Real-time PCR

Total RNA was isolated with Trizol from SW480 and SW620 expressing dnLEF-1. HCT116 cells were lentivirally transduced with dnLEF-1, and total RNA was isolated with Trizol 72 h post transduction. Total RNA was isolated with Trizol from DLD-1 cells after treatment with doxycycline for 72 h. A total of 2 μg of RNA were reverse transcribed using random primers according to the high capacity cDNA reverse transcription kit (Invitrogen 4374966). Real-time quantitative PCR (qRT-PCR) was performed with Maxima SYBR Green/ROX qPCR Master Mix (Fisher K0223). Relative change in gene expression was calculated using the ΔΔCt method using GAPDH expression for normalization. Statistical evaluation was performed by Student’s unpaired t test. p < 0.05 was considered statistically significant.

Primer pairs used for real-time PCR analysis include human GAPDH (5′-TCGACAGTCAGCCGCATCTTCTT-3′) and reverse (5′-GCGCCCAATACGACCAAATCC-3′), human MCT-1 forward (5′-CACCGTACAGCAACTATACG-3′) and reverse (5′-CAATGGTCGCCTCTTGTAGA-3′), human MCT-2 forward (5′-GGCTGGTTCCCTCATGAGAC-3′) and reverse (5′-GCTACCACAATAGCCCCAC-3′), human MCT-3 forward (5′-TCGTGGGCTTCGTGGACAT-3′) and reverse (5′-GCACAACGCAGGCAGCAGTT-3′), human MCT-4 forward (5′-ATTGGCCTGGTGCTGCTGATG-3′) and reverse (5′-CGAGTCTGCAGGAGGCTTGTG-3′).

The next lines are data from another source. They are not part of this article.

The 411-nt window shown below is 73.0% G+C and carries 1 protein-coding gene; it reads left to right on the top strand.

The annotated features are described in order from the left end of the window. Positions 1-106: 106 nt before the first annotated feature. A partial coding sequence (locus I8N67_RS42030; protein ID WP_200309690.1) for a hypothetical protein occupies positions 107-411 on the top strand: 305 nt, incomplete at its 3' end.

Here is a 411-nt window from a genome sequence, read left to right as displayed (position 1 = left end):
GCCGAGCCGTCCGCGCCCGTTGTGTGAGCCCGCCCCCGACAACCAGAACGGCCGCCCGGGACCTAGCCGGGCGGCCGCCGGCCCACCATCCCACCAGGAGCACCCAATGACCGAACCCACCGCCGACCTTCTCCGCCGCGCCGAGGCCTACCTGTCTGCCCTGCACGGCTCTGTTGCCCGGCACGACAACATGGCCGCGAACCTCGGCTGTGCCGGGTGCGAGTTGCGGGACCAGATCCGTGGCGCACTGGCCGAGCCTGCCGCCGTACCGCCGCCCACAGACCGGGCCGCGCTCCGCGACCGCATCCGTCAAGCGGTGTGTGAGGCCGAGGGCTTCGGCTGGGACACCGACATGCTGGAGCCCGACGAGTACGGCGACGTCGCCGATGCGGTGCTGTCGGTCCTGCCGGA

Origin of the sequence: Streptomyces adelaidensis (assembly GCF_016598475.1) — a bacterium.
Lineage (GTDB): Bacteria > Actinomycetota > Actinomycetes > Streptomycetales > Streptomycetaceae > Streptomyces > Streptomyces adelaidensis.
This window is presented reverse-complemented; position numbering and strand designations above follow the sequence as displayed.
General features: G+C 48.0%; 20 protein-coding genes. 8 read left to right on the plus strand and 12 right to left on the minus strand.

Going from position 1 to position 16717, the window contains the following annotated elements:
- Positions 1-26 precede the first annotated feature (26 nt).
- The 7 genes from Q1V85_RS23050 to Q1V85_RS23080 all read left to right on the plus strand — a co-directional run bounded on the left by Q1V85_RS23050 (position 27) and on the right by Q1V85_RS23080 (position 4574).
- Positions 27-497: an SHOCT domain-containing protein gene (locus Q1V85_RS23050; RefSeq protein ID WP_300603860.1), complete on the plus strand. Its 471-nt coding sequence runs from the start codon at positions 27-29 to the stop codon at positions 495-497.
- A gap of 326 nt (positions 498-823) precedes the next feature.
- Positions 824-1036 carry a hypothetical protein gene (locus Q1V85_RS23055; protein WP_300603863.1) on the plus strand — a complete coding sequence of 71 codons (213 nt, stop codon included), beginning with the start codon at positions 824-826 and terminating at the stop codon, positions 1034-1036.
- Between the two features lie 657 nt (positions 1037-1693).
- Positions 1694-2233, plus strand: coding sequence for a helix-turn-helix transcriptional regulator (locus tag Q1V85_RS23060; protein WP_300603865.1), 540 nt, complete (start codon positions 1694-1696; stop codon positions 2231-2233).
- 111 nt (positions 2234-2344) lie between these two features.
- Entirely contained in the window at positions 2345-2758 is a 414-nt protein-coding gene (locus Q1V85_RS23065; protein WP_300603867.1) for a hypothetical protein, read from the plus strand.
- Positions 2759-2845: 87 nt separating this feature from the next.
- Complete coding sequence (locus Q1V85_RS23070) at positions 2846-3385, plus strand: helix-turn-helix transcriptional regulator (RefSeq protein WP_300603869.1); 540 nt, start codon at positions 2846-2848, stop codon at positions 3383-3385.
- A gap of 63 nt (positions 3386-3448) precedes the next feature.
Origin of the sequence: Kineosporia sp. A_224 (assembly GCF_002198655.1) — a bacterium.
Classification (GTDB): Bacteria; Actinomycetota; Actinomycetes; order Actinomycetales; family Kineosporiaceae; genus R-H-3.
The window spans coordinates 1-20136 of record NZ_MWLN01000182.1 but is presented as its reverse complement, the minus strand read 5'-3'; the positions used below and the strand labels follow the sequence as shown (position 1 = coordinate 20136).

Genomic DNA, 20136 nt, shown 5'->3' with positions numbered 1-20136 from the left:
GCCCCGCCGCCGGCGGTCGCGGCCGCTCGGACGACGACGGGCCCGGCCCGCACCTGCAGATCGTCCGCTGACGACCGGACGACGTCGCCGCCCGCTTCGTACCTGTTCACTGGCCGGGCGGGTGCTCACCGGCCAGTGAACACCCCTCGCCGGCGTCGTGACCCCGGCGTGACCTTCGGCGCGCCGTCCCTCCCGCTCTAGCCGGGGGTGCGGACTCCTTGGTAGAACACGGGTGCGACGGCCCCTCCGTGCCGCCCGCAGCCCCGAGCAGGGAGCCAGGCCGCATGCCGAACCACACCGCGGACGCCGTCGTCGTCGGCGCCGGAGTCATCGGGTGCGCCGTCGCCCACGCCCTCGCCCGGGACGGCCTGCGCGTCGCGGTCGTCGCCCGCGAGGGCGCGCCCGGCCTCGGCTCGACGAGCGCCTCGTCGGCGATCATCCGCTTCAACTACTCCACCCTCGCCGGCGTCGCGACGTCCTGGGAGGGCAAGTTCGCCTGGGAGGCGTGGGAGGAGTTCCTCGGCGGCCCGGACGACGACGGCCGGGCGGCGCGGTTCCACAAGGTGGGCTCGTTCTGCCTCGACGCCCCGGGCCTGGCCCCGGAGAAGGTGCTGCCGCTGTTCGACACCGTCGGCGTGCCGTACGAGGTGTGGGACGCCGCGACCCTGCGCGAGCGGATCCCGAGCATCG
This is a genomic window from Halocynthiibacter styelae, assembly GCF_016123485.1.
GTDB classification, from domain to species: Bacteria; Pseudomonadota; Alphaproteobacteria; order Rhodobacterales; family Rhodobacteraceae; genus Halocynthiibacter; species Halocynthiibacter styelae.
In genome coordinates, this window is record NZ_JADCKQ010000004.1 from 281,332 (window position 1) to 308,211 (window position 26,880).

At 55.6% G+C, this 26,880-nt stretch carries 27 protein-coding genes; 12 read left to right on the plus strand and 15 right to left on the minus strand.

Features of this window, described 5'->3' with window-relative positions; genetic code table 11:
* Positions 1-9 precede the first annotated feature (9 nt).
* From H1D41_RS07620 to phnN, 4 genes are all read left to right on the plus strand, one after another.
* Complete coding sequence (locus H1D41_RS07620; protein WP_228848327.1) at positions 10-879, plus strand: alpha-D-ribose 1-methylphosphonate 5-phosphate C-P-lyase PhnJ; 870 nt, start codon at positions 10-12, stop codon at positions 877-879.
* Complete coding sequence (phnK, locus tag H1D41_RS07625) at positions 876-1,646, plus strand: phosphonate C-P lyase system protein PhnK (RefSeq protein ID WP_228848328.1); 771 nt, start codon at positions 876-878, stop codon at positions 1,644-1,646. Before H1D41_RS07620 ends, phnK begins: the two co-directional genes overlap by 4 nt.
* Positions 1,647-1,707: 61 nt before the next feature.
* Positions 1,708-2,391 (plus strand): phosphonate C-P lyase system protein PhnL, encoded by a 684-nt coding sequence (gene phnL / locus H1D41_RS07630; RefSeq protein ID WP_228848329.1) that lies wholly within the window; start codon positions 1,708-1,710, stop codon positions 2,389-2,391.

Western blot analysis

Cell lysates were prepared according to previously published methods [8] and 40 μg of lysate were analyzed by Western blot using the following antibodies: Lamin A/C (1:1000 Cell Signaling 2032), β-Tubulin (1:1000 GeneTex GTX107175), MCT-1 (1:1000 Santa Cruz SC-50324), β-catenin (1:1000 Cell Signaling #8480), and secondary antibody (1:5000 anti-rabbit IgG-horseradish peroxidase; Genesee 84-852). Blots were exposed to SuperSignal West Dura (Fisher PIA34075) and imaged on the Syngene GBox XL1.4 Imaging System.

14C Pyruvate uptake assay